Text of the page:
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Podcast: Annie Pettit and Elissa Molloy talk market research standards

We talk about the ISO 20252 standard for the market research industry with two individuals who were instrumental in bringing it to fruition, while discussing the importance of standards for the industry as a whole.

Back to Resources / Podcast: Annie Pettit and Elissa Molloy talk market research standards

On this episode of the podcast, we spoke with two guests who play a key role in maintaining the high standards of practice in the market research space: Annie Pettit, Chief Research Officer at E2E Research, and Elissa Molloy, Director at ISO Audit Solutions. While we focused on standards, the bottom line was a consistent theme we’ve been hearing on our podcast: data quality. Check out our summarized Q&A with them below or listen to the complete podcast at the link below.


So, what’s the significant matter that’s drawn both of you on the show today?
 

Annie: I hope the key takeaway is that standards simplify the communication process. When buyers and sellers speak the same language and understand each other, it’s better for everyone. Buyers get the tools that meet their specific needs and sellers work with clients who appreciate what they have to offer.

Elissa: The market research and insights standard (20252:2019) has been designed for research businesses and it establishes what it means to run our businesses efficiently, ethically and securely. Achieving certification is proven to be easier and, in most cases, exponentially less expensive than you’d think. It increases profitability by infusing the highest efficiency into your operations, from project reproducibility, training, and document management to subcontractor/vendor oversight, information security, and more. 

It sounds like there’s an ISO standard for almost anything. How did ISO20252 come about, and what was your role in it, and who else was involved? 

Annie: I got involved with ISO 19731 when social media research was becoming better known. I was part of a start-up that was building automated sentiment and content analysis. We were focused on creating a tool that respected traditional marketing research techniques, so we built sampling techniques into it. We also built box scores and other technical tools that researchers are used to seeing. This caught the attention of the ISO team and they invited me to join them in building a standard. I was very keen to do so because it felt like there were no standards. Other companies were also building tools but they used such different language and techniques. It was nearly impossible to get an accurate idea of what any company was doing. Standards were essential so that buyers and sellers could communicate clearly.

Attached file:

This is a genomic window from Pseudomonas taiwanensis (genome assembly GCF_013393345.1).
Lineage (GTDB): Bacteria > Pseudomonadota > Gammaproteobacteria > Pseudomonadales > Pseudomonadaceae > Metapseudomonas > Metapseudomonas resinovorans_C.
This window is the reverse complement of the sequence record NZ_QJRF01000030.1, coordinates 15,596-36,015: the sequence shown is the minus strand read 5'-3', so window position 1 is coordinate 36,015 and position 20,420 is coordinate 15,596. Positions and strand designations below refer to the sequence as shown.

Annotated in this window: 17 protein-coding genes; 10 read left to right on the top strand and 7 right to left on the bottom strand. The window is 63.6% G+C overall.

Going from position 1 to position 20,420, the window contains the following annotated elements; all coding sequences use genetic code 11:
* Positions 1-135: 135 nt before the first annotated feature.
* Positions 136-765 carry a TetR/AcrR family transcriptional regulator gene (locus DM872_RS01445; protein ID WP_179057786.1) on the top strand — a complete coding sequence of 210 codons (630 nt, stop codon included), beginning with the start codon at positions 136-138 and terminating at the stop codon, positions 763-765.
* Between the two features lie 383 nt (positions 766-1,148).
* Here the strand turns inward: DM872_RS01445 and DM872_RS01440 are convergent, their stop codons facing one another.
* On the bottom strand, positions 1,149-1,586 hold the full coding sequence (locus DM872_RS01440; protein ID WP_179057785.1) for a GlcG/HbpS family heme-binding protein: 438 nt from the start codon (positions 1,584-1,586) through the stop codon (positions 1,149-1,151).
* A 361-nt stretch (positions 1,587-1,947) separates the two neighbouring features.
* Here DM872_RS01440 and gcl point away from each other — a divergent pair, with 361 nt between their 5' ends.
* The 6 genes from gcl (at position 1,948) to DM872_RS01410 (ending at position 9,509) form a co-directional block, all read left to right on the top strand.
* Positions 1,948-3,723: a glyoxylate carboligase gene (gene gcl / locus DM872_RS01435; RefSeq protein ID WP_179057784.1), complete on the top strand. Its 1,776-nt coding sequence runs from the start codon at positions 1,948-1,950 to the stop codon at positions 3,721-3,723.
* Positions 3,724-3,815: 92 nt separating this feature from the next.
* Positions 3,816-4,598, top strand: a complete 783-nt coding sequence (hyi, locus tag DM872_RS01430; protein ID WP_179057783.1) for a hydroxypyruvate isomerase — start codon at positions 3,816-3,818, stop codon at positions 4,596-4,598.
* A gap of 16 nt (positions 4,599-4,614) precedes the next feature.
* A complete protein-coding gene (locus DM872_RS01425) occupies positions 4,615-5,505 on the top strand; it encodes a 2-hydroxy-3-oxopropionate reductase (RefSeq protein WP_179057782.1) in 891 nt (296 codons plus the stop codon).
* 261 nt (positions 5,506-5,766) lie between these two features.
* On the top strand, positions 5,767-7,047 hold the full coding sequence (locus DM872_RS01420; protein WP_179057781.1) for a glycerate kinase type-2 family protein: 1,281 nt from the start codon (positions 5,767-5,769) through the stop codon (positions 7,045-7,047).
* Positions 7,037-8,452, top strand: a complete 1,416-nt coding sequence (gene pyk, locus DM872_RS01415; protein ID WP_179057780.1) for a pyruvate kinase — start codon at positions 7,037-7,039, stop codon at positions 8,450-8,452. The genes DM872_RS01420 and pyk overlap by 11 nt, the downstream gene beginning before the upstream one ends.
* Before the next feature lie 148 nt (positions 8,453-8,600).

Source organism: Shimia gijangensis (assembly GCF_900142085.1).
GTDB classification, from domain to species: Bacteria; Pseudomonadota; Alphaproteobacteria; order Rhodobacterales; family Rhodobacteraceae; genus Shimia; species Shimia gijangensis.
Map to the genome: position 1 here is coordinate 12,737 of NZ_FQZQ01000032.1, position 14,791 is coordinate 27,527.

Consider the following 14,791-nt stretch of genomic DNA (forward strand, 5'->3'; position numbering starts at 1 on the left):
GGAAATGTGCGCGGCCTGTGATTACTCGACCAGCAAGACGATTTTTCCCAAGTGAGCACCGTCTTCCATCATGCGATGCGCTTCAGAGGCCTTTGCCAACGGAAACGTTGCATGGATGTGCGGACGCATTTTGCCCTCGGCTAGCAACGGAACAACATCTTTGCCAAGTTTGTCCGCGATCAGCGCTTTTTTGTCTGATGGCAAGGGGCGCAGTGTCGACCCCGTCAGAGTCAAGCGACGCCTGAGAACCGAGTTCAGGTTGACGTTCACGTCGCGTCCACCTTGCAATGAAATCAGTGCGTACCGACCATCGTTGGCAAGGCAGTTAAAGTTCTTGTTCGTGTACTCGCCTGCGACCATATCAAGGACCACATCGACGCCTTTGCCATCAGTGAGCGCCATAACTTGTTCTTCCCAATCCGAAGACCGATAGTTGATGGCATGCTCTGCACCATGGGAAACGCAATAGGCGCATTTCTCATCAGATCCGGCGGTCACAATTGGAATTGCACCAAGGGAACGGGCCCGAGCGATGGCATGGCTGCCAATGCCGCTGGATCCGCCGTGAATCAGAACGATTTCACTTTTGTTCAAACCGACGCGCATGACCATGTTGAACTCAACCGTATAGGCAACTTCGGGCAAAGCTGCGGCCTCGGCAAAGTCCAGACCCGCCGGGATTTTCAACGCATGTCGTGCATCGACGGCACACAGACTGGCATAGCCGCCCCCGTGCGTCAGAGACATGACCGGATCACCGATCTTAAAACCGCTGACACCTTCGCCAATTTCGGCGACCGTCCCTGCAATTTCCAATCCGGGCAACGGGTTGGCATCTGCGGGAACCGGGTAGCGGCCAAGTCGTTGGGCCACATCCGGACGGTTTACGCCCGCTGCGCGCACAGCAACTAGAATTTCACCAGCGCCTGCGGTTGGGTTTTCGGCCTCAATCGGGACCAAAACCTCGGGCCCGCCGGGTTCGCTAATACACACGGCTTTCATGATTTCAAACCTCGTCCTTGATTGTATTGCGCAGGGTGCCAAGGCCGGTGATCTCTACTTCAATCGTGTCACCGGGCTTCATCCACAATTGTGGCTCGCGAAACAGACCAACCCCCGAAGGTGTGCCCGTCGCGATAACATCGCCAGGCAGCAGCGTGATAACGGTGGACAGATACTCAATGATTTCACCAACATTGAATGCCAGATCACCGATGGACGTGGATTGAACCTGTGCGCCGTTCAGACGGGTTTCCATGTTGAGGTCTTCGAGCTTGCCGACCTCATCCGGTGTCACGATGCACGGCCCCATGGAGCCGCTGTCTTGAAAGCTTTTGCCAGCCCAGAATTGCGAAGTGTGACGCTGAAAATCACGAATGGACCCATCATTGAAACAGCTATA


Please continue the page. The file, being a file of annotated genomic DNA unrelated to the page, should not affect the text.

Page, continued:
Elissa: I was part of the initial international TC 225 committee that wrote the ISO 20252 standard for the research and insights industry. I was the CEO of The Research Society and I joined the international committee as the Australian expert. We had drafted our own Australian standard with Standards Australia and this experience was extremely beneficial when I joined the international team, who was tasked with developing the first global research standard. The international standards committee was made up of representatives from about 21 countries and together we spent several years developing a standard that would cover the requirements for the research management process and would work for all types of research organizations – whether they conducted market research, social research, opinion research or were a data analytics agency. This standard was launched as ISO 20252 in 2007 and then we released updated versions of this standard in 2012 and then 2019 to ensure it kept pace with methodological and technological developments in the industry. 

Let’s take a closer look at what the certification covers and  what boxes need to be ticked in order to comply with the standard? 

Elissa: This standard was written to suit all types of organizations working in research. It has a set of core requirements that covers things like: confidentiality of research; participant reassurance; documenting systems and practices; personnel and infrastructure responsibilities; information security; subcontracting services; planning delivery and reporting on projects; client relationship management; incentives; management review and improvement; and legal requirements for your country.  

Then there are 6 Annexes based on various methodologies that companies can select to be certified to (based on the research activities of their organization): 

  • Annex A – covers requirements of sampling including methodologies 

  • Annex B – covers fieldwork requirements including face to face and telephone interviewing and qualitative recruitment; 

  • Annex C – covers physical observation (mystery shopping) 

  • Annex D – digital observation 

  • Annex E – covers requirements of self-completion projects - including online research